Early offers of settlement – too good to be true?
Lee Hart, Partner recently settled a claim for compensation for injury and financial loss arising from an incident involving our client, a pedestrian, who was knocked down by a car.
During the morning in December 2013, our client was knocked down while crossing a busy A road in foggy conditions. Because of the nature of his injuries, he did not remember too much about the incident itself. He suffered a blow to the head (though fortunately no lasting brain injury), multiple rib fractures, a fracture of the left shoulder blade, and fractures of the ankle and left fibula.
He was taken from the scene to hospital where he remained for just under two weeks.
Although there was no evidence that the driver of the car that struck him had been speeding, it was alleged that she was not paying due care and attention to the road ahead and travelling too fast (approximately 50mph in a 60mph limit) given the foggy weather conditions.
The driver’s insurers argued that our client was in the middle of the carriageway in a rural setting, wearing dark and camouflaged clothing, in gloomy and foggy conditions. They relied on witness evidence that the driver of the car had no chance of avoiding him and suggested that the accident was inevitable and unavoidable.
Despite their denial of liability, the driver’s insurers made an offer to pay £50,000 to our client to settle of his claim. They did so without seeing any evidence of his injuries. Our client was a retired gentleman and therefore any financial losses were relatively modest.
We had the benefit of assessing our client’s injuries by reference to his medical records. Despite the initial severity of his injuries, our client made a very good recovery. On that basis, we were able to advise him as to the broad bracket of compensation he could expect to receive for his injuries and financial losses. Armed with that advice, our client decided to accept the offer of £50,000 as it was probably more than he could expect to recover even after obtaining all of the evidence required to prove his claim.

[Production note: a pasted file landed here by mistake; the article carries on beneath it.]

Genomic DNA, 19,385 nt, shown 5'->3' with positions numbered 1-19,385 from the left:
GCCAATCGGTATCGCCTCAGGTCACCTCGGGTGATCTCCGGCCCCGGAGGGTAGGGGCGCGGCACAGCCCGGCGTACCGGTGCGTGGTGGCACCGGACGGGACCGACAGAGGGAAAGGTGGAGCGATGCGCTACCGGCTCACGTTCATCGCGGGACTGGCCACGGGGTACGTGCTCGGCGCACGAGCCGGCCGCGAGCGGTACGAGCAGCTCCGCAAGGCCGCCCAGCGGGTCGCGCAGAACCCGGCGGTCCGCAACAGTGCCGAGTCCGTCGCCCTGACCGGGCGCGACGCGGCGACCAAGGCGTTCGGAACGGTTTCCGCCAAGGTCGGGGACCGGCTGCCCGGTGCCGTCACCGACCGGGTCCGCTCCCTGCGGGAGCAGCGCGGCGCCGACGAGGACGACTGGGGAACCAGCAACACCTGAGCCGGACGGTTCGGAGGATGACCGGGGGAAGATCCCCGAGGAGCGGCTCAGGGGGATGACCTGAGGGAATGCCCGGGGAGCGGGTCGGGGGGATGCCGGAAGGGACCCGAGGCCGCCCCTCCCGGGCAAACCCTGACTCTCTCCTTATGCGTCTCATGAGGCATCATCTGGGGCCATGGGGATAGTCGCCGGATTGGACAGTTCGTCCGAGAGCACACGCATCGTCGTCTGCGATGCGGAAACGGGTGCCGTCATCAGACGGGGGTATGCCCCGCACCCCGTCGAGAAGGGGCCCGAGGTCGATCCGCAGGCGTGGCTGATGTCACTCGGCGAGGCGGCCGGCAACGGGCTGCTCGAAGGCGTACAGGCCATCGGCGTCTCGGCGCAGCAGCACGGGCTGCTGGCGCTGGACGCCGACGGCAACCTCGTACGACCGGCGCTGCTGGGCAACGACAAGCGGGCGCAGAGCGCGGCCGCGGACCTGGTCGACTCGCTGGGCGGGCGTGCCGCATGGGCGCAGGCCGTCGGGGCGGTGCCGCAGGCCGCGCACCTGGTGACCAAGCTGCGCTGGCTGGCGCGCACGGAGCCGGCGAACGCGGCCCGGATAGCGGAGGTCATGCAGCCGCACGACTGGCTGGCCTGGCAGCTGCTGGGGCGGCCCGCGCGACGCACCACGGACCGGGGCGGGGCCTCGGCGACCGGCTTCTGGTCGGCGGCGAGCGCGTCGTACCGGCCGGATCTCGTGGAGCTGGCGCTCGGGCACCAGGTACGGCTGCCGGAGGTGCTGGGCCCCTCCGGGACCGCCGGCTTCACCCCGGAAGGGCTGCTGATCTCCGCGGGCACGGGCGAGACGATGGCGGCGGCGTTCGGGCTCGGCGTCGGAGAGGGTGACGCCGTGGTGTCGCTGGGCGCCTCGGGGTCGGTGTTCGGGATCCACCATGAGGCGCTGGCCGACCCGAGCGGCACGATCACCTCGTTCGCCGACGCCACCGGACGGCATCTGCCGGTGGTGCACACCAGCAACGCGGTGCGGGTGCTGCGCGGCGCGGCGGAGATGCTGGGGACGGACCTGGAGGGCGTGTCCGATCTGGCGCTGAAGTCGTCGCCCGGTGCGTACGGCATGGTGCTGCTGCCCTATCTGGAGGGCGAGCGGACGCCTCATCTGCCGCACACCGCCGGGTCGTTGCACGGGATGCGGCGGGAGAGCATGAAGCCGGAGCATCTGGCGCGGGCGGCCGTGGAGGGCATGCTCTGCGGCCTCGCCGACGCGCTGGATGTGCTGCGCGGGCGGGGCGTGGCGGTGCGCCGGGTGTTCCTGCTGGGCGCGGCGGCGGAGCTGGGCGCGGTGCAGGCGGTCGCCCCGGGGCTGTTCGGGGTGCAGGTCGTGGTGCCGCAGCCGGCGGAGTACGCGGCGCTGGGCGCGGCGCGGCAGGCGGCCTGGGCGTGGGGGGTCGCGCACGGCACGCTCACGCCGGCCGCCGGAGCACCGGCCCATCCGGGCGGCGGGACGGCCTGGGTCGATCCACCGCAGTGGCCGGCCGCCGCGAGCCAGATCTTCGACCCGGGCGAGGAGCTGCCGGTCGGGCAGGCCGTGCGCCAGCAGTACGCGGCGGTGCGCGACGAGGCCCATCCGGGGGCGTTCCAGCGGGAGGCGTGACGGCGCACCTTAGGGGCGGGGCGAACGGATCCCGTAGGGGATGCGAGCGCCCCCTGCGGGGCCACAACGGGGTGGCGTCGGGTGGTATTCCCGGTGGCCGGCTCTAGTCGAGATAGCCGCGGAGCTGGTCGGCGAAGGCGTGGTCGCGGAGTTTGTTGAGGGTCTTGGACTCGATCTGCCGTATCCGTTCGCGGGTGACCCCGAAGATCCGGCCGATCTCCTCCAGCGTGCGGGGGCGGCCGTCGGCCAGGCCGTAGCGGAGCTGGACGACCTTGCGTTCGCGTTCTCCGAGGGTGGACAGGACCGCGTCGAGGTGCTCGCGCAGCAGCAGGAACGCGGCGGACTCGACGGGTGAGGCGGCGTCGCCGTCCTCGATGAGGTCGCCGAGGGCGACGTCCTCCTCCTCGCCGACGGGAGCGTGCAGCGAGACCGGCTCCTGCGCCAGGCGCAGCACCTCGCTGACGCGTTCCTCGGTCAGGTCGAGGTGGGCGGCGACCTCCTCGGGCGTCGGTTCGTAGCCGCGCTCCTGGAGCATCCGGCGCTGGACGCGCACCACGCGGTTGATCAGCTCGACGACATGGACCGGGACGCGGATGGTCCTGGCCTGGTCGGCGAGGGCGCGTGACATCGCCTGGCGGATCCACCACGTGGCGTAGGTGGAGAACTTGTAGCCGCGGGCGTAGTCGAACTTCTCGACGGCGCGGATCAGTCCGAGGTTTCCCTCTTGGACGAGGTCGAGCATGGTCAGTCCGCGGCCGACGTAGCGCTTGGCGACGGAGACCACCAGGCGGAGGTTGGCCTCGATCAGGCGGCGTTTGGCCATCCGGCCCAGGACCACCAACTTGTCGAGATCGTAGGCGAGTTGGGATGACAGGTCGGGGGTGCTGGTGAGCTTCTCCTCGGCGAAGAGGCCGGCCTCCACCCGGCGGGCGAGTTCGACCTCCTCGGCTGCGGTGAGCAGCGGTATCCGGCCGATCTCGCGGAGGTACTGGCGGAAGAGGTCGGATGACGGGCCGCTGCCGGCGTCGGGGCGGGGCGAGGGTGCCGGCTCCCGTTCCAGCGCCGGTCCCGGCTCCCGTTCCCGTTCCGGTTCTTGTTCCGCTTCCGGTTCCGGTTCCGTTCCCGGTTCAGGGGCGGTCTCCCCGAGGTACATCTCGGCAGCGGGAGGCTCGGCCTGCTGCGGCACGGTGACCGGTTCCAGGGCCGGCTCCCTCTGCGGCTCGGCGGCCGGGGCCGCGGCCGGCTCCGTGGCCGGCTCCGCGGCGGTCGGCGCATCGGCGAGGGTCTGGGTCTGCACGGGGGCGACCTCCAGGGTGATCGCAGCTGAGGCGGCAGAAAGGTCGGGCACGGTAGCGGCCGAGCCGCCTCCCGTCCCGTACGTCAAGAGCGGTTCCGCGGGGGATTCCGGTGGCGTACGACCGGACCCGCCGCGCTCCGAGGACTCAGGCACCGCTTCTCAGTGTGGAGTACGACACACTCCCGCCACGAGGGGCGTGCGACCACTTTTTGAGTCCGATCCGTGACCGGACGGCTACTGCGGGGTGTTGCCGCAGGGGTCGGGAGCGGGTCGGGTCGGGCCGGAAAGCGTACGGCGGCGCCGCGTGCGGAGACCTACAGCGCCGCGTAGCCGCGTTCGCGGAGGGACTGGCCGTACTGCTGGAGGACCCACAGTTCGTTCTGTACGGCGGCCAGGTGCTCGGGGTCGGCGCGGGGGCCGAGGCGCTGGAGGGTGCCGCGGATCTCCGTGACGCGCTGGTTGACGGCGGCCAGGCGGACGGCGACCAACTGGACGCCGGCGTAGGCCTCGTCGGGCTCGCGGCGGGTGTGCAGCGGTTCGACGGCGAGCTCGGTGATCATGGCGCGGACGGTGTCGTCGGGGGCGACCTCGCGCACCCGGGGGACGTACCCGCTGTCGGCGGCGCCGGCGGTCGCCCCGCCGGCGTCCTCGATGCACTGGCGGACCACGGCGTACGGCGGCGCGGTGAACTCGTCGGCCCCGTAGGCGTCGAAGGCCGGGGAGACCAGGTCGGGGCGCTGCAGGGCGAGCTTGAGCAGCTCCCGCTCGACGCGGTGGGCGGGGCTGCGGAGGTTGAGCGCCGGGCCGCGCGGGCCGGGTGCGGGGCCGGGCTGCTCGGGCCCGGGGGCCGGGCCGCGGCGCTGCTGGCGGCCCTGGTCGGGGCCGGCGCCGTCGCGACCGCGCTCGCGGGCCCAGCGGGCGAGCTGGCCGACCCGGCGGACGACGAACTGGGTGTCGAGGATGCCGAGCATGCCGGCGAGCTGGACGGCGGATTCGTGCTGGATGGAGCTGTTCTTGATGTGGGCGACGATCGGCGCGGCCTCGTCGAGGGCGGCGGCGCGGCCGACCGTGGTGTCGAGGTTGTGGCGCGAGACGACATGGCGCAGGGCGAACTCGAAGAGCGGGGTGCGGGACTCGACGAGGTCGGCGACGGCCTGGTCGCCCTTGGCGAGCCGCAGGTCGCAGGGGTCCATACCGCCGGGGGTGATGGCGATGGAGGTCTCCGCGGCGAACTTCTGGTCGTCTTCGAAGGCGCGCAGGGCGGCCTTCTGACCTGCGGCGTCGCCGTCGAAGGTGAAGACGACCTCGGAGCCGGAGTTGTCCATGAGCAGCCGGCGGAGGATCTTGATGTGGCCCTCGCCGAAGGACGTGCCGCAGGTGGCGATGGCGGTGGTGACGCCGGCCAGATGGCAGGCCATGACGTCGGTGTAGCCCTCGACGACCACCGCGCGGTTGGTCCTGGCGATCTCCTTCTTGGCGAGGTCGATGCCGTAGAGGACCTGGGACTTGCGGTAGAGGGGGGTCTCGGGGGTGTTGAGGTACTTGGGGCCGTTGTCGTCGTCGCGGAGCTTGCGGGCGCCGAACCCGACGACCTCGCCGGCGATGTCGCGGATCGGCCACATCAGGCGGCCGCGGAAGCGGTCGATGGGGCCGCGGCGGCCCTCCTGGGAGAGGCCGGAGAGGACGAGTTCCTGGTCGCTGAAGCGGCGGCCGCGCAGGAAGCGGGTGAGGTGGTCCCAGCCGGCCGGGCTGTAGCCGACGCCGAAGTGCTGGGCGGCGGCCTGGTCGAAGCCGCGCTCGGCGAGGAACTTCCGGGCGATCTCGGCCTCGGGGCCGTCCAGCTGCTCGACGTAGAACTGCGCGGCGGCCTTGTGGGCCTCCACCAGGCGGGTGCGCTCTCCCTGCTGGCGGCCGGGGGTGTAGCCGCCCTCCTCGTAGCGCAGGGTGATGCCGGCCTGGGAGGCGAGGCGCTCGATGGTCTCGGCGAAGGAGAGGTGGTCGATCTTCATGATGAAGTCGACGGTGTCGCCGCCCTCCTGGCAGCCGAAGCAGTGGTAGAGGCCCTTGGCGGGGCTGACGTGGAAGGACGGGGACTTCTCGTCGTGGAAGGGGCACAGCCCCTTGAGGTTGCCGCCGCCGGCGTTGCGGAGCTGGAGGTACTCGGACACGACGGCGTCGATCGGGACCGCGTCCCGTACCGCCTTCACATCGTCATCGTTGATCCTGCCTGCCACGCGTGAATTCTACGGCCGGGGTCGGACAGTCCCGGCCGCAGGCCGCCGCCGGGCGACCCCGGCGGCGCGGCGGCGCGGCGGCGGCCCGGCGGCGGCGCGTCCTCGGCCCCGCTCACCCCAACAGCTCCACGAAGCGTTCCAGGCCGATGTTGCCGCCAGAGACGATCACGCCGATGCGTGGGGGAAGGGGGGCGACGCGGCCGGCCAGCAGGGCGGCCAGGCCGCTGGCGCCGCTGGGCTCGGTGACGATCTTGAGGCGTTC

When assessing the potential value of the claim, we had to consider the likely finding of contributory fault on the part of our client which would have reduced the award of compensation accordingly.
Lee Hart said: “Insurers have long been making offers to settle claims before obtaining independent medical evidence where a claimant’s injuries are relatively minor. Insurers see this as a way of avoiding the legal costs that come with the claim. The practice of making such ‘pre-medical’ offers, however, is no doubt contributing to the level of fraudulent claims being made, an issue the insurance industry has been targeting of late.”
Lee added: “We are now seeing an increase in the number of pre-medical offers being made in cases involving more serious injuries. By making an early offer, the insurers hope to avoid not only the legal costs, but also the full costs of rehabilitating the claimant, the costs of much needed treatment and care, and the costs of assisting claimants back into the workplace.”
“Occasionally, insurers do make offers which are too good to be true. Only after careful consideration should they be accepted. Whilst an early settlement can be attractive to some claimants, the danger is that if not advised properly, they risk under settling their claims.”
If you have received an offer to settle a claim but do not know whether it is a fair and reasonable offer, please consult one of our specialist personal injury lawyers for advice by email or phone 0800 316 8892.